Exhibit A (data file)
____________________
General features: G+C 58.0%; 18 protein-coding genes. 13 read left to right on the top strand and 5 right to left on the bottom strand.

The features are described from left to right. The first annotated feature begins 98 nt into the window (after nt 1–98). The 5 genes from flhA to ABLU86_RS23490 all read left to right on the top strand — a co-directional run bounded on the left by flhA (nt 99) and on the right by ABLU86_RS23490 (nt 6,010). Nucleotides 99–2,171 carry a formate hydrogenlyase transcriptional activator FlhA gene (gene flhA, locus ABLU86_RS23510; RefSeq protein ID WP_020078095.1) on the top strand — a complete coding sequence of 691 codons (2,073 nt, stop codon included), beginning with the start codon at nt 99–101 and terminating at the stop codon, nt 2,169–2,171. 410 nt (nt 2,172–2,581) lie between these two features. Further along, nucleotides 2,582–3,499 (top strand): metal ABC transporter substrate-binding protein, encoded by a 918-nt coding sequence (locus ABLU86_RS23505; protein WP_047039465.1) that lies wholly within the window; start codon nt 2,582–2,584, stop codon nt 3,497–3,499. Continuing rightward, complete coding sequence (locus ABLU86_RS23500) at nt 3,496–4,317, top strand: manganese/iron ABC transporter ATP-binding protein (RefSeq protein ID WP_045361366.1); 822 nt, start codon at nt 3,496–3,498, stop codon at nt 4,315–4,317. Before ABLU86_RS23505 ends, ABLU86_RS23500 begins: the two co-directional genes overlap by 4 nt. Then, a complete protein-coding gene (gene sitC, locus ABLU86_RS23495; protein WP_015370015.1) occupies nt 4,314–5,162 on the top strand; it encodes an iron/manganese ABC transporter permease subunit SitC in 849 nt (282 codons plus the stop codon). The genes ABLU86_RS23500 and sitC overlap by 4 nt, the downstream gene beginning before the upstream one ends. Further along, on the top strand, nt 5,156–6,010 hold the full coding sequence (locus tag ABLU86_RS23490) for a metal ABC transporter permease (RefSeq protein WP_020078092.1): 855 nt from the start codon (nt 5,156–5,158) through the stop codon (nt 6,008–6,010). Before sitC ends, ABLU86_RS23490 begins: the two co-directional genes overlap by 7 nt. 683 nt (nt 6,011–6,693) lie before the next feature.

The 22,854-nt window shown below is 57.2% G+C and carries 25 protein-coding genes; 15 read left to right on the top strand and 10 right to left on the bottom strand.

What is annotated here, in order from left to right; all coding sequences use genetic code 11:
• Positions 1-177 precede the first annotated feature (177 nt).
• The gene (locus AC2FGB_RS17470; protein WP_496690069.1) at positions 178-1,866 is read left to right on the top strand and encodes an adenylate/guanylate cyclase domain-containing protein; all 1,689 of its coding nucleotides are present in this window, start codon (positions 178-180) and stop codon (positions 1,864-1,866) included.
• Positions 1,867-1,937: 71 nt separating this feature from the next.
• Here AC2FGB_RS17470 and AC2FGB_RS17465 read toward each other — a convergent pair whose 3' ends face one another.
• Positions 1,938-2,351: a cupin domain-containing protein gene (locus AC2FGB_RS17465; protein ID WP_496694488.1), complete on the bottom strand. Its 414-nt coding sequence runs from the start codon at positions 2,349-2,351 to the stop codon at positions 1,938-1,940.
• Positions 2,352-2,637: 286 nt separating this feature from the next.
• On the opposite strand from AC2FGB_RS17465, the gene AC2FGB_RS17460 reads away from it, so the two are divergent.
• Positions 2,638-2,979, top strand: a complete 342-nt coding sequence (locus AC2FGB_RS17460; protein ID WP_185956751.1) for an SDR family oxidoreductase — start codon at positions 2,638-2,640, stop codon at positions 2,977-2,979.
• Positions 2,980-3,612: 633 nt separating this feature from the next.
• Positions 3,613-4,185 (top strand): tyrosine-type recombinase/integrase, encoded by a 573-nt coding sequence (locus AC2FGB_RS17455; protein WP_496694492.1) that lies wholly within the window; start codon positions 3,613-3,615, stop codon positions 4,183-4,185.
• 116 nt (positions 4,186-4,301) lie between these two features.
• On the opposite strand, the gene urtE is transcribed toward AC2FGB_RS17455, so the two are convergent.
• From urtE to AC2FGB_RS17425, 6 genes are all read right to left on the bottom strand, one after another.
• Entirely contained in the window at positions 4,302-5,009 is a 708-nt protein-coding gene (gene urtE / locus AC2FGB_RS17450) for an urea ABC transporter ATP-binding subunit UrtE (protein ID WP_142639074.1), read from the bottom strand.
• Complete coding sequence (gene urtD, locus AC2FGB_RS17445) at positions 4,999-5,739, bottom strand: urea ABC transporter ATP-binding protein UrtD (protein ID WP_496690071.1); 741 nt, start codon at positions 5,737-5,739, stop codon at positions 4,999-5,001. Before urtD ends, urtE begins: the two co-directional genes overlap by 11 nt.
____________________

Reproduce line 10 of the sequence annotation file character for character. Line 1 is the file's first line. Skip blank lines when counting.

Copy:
• Positions 2,352-2,637: 286 nt separating this feature from the next.